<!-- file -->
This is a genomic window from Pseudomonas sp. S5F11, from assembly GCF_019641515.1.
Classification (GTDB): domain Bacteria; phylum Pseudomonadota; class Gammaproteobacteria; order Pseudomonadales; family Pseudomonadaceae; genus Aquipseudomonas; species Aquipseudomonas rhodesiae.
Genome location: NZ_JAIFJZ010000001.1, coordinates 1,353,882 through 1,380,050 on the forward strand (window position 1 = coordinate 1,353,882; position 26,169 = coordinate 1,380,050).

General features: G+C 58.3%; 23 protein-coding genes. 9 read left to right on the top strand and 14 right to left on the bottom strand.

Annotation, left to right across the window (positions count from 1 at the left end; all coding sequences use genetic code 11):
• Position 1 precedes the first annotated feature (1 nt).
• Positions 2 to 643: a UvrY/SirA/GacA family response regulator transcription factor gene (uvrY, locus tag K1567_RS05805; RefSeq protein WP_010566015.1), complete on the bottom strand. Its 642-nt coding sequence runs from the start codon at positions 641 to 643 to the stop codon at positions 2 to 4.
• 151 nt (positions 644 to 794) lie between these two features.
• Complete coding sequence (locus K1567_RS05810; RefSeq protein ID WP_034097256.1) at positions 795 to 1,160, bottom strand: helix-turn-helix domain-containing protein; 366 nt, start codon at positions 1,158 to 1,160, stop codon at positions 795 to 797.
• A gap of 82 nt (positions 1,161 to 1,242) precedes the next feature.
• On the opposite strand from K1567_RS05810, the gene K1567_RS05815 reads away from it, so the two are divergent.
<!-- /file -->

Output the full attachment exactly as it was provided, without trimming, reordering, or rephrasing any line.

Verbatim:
This is a genomic window from Pseudomonas sp. S5F11, from assembly GCF_019641515.1.
Classification (GTDB): domain Bacteria; phylum Pseudomonadota; class Gammaproteobacteria; order Pseudomonadales; family Pseudomonadaceae; genus Aquipseudomonas; species Aquipseudomonas rhodesiae.
Genome location: NZ_JAIFJZ010000001.1, coordinates 1,353,882 through 1,380,050 on the forward strand (window position 1 = coordinate 1,353,882; position 26,169 = coordinate 1,380,050).

General features: G+C 58.3%; 23 protein-coding genes. 9 read left to right on the top strand and 14 right to left on the bottom strand.

Annotation, left to right across the window (positions count from 1 at the left end; all coding sequences use genetic code 11):
• Position 1 precedes the first annotated feature (1 nt).
• Positions 2 to 643: a UvrY/SirA/GacA family response regulator transcription factor gene (uvrY, locus tag K1567_RS05805; RefSeq protein WP_010566015.1), complete on the bottom strand. Its 642-nt coding sequence runs from the start codon at positions 641 to 643 to the stop codon at positions 2 to 4.
• 151 nt (positions 644 to 794) lie between these two features.
• Complete coding sequence (locus K1567_RS05810; RefSeq protein ID WP_034097256.1) at positions 795 to 1,160, bottom strand: helix-turn-helix domain-containing protein; 366 nt, start codon at positions 1,158 to 1,160, stop codon at positions 795 to 797.
• A gap of 82 nt (positions 1,161 to 1,242) precedes the next feature.
• On the opposite strand from K1567_RS05810, the gene K1567_RS05815 reads away from it, so the two are divergent.